18. Given the ambition to promote a distinctive European market place the EFADs believe that Europe has a unique opportunity to build a flexible, competitive and transparent Digital Single Market to the benefit of the European citizens. There is no quick fix but the right regulatory and competition regime is essential if this ambition is to be achieved.
>> Enhancing access to and promotion of European works
19. National and international VOD operators represent a significant growth opportunity for film. Their digital business strategies are designed to offer premium catalogues with a high degree of flexibility as regards the provision of content within the existing copyright framework. In return, the digital players should integrate measures targeted at strengthening the European film economy within their business models. This could be done, for example, by contributing to the financing of European films and series and helping to ensure more effective promotion of European film.
20. The AVMS-review should also be the occasion to examine how to efficiently promote European works and ensure audiences have wider access to them.
21. The question of access to European feature film and serial formats and the ability to find them online is also an important issue to address. Besides being “without frontiers” the Digital Single Market should be designed to give European citizens new opportunities to access the richness of European film culture. In part, this should be done by ensuring access to a more attractive legal offer of European films.
22. In addition, it is crucial that public stakeholders have access to market data about VOD at national and European level, so that they understand the direction in which the market is heading. This will help to ensure that public policies and support systems remain fit for purpose.
23. Stable and clear copyright rules ensuring fair remuneration of creators and the ability to control the exploitation of audiovisual works in different territories are a fundamental characteristic of the audiovisual business model all over the world. The territoriality principle on which the whole ecosystem of audiovisual and film financing is based must be maintained. It should be stressed the territoriality principle is not the same as, nor a defence of “geoblocking”. Instead, it should be regarded as a crucial tool to create a balance in negotiations between the supply side (the creators and producers) and the demand side (the media services). It helps secure creative risk taking and future investments in high quality European films. The current copyright regime is to a large extent fit for purpose and does not prevent European films from travelling across borders. Improving portability and enforcement of rights in the digital era should be the priority of any EU action in this field.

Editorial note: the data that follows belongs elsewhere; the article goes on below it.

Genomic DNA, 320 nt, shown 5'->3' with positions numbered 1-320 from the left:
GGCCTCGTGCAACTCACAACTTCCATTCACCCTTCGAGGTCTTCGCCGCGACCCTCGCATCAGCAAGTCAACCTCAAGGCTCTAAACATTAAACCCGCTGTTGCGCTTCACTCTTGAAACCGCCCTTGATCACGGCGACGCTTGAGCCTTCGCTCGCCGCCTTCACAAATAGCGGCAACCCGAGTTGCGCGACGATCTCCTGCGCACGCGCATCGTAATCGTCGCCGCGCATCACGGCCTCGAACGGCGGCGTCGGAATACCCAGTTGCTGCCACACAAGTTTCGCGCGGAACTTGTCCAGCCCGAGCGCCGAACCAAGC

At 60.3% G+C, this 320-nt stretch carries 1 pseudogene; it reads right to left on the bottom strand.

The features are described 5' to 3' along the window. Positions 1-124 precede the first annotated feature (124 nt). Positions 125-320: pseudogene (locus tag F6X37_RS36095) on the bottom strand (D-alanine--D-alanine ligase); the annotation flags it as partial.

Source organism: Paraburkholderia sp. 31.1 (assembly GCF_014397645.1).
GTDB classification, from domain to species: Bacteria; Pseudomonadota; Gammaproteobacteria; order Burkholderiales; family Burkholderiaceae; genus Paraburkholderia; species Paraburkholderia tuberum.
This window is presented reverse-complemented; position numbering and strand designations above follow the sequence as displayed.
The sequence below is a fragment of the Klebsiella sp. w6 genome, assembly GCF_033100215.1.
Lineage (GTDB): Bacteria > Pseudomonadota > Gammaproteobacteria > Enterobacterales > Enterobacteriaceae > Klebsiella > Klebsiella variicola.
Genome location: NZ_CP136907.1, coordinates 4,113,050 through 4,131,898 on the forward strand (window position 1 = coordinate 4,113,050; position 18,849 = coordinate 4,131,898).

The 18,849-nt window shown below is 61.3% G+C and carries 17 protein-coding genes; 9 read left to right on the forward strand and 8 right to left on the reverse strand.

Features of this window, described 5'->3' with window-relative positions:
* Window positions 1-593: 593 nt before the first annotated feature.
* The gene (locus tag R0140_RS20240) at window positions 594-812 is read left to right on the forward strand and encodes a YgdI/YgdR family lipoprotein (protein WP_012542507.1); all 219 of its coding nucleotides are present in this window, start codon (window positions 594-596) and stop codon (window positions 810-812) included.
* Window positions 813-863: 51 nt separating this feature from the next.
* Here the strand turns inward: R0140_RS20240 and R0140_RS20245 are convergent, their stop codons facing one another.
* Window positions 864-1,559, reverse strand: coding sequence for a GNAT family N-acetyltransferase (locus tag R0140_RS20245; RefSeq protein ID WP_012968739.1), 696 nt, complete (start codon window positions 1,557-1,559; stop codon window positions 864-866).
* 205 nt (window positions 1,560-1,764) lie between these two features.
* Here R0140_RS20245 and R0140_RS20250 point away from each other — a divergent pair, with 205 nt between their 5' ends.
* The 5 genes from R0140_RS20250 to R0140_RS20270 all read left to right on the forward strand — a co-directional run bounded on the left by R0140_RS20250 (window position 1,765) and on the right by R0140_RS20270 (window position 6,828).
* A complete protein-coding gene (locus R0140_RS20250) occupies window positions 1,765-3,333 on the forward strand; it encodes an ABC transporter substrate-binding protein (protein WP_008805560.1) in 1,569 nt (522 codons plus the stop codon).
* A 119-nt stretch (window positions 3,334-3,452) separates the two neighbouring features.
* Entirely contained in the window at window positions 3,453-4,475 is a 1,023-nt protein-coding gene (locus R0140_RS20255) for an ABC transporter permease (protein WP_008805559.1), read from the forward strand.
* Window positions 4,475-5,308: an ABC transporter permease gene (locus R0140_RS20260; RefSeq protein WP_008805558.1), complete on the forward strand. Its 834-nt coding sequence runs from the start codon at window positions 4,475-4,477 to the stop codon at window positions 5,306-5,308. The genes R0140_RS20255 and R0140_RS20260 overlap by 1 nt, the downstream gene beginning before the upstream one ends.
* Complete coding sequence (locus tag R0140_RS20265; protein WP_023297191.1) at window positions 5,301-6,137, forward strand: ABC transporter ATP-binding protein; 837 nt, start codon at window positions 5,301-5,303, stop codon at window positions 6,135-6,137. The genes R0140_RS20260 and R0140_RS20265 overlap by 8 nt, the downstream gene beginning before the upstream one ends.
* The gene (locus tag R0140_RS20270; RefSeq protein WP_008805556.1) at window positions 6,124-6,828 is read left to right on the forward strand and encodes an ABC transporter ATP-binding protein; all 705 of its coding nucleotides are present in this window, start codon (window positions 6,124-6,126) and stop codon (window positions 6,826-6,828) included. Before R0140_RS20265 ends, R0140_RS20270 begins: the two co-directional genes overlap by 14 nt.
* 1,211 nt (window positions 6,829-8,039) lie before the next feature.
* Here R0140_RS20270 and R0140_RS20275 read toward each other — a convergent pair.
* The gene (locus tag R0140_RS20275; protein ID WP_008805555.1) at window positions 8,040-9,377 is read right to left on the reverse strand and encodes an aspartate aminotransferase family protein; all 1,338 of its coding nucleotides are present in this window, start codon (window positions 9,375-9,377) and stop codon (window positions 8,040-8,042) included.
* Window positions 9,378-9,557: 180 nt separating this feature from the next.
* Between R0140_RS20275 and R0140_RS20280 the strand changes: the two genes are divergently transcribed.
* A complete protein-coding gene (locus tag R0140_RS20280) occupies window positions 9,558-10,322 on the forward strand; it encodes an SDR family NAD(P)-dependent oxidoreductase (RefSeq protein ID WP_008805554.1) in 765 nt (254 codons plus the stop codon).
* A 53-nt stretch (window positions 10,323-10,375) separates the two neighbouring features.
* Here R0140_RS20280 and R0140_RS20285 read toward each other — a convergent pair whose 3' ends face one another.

>> Developing and educating audiences
24. The promotion of Media Literacy is an important element in the AVMS Directive. Audiovisual and interactive media plays a crucial role in the development of human identities as well as cultural affiliation and understanding at least to the same level as literature and printed media. Media literacy is at the heart of cultural and educational policy making in the 21st century. It emphasizes the importance of audiovisual media as a tool for reflection and critical understanding. It is an integrated part of the effort to build a digital environment for European citizens and support for it should be maintained and strengthened.
The Association of the European Film Agency Directors brings together the Directors of European Film Agencies in 31 countries in Europe (EU, Iceland, Norway and Switzerland). We represent government, or government associated bodies, in charge of national funding for the audiovisual sector and with the responsibility to advise on all aspects of national and European audiovisual policies.
Our aim is to help nurture the creation of high quality works to the benefit of European and global audiences reflecting the diversity of European heritage, cultural identities and artistic outlook within the audiovisual field in line with the UNESCO Convention on the Protection and Promotion of the Diversity of Cultural Expressions.
In total, the EFADs members and their Governments distribute an estimated 3 billion euros every year with a view to fostering the creation, production, promotion, distribution and exhibition of European audio-visual and cinematographic works.